Yesterday Scott Leslie noted that he hadn’t seen seen news of the BC Commons licence “make the rounds of the blogosphere”.
Today my short article on educational IP and BC Commons is being posted via UBC’s e-Strategy newsletter. I tried to lay out the basic problems regarding IP confusion, introduce Creative Commons, and finish up with the work that BCCampus is doing.
I’m grateful for the generous assistance from Paul Stacey, Director of Development for BCCampus — he not gave only a great virtual interview on very short notice, but also provided me with a wealth of background material. His own account of the BCCampus IP process is far more detailed than mine and has a richer discussion of the broader issues.
In a perfect world, it would be nice if we didn’t have to water down the CC approach (by limiting use to BC institutions, and allowing subsequent commercialization by copyright holders) for use in the BC post-secondary system. Stephen Downes has made some cogent arguments in this respect. But having personally witnessed Paul weather some blistering attacks from faculty and developers over the issue of sharing, I can attest that this half-step fills a necessary immediate need and is probably the best option we can realistically hope for right now. Let’s not lose sight of the fact that BCCampus is tying in a requirement for sharing as a condition for development funding — that’s a huge and very promising step, and hopefuly it will help create a more hospitable climate of exchange for the future.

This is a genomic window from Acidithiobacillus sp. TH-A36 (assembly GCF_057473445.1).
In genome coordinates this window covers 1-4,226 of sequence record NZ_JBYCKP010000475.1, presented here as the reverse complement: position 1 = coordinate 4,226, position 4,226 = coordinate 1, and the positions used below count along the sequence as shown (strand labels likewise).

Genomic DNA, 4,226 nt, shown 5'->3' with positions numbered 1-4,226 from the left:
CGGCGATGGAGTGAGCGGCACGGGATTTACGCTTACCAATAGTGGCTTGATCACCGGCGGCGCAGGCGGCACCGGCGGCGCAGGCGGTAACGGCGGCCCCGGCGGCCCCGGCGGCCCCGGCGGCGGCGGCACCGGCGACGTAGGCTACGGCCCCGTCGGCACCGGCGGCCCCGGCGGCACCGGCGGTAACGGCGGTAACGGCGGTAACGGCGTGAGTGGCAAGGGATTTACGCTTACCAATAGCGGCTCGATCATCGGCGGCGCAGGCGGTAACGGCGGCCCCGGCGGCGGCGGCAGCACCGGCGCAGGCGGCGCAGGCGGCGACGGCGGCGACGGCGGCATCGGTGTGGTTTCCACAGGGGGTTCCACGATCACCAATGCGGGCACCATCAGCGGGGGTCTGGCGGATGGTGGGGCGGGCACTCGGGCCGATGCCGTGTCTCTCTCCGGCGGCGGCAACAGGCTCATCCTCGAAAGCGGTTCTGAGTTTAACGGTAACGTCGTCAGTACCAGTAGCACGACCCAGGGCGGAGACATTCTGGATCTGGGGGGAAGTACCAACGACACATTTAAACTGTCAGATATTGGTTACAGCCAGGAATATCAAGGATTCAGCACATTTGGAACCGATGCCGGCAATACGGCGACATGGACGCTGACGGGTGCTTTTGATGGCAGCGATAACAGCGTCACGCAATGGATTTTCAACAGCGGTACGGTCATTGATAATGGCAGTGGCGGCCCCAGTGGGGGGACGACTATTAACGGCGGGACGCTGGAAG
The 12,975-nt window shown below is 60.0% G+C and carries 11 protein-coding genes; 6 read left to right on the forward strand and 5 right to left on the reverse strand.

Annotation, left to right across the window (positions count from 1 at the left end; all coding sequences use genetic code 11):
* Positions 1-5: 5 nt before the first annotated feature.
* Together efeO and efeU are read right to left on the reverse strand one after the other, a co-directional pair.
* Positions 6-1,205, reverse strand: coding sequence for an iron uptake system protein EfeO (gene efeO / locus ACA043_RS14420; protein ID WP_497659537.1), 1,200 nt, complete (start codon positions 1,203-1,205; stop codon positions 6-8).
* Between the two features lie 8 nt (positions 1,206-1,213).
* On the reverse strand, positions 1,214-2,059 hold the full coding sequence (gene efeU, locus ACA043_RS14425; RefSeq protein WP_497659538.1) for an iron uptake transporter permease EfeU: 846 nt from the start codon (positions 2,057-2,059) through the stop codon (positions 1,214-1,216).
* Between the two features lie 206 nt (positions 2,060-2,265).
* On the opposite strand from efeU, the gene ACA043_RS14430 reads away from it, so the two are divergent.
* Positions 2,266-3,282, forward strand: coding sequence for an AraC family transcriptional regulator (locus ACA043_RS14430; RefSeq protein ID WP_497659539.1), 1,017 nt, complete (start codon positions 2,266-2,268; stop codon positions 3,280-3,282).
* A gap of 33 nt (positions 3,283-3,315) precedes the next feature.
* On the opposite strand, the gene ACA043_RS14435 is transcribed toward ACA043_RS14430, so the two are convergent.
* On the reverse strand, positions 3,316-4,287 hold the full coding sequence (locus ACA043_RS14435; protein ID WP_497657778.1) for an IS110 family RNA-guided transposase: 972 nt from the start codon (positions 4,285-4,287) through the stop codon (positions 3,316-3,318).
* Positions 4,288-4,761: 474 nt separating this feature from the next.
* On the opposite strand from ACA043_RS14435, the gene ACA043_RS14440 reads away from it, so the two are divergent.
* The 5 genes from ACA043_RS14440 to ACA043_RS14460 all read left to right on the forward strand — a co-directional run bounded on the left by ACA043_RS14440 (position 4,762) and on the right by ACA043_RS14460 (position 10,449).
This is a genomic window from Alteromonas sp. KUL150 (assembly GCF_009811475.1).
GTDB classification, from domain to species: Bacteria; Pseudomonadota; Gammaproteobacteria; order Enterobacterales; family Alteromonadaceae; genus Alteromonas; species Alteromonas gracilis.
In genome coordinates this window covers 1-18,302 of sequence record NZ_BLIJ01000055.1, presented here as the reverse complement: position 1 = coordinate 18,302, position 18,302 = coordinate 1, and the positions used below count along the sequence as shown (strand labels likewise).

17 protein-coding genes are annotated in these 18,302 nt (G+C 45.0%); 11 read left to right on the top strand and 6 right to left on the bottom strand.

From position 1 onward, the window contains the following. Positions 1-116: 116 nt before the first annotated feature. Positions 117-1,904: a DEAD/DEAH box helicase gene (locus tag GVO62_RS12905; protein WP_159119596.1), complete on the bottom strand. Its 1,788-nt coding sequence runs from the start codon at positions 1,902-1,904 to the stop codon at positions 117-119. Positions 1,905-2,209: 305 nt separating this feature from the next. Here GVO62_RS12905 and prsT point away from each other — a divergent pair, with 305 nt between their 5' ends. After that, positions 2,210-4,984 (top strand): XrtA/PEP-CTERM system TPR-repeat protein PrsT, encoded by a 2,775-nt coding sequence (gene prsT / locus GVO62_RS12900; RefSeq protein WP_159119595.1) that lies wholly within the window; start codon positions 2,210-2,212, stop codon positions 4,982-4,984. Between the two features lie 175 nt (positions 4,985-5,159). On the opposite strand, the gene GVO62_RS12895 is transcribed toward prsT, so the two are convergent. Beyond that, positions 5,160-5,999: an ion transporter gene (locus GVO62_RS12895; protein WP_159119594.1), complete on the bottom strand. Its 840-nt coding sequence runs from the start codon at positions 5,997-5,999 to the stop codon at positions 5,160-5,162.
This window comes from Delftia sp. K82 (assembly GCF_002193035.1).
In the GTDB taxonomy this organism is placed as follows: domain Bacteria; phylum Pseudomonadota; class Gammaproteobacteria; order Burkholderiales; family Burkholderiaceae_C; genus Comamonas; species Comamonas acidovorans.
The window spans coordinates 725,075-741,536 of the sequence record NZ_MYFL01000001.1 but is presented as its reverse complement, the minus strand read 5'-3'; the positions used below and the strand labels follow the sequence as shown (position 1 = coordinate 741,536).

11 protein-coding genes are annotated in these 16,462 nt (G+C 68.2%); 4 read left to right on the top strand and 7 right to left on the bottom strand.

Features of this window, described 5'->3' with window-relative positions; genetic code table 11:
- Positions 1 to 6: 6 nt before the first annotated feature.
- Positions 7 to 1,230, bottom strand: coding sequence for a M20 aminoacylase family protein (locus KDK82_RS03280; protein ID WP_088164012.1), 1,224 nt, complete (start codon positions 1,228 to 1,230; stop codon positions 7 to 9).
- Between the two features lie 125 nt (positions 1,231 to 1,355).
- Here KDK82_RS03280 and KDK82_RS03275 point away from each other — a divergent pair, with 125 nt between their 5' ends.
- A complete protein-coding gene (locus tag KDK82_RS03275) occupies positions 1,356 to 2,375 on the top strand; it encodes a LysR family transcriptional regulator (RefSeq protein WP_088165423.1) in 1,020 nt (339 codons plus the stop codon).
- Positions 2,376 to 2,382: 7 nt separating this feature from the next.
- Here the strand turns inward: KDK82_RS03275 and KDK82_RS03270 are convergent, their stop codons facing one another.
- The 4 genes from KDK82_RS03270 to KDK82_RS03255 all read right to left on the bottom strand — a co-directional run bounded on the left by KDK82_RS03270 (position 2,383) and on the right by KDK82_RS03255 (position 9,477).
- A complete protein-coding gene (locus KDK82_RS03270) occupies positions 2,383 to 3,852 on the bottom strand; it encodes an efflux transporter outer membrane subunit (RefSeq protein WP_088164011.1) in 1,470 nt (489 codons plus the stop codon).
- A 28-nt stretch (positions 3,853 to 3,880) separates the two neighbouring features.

And as Scott notes, BCCampus also deserves some kudos for sharing the products of their pricey legal consultation with the wider world.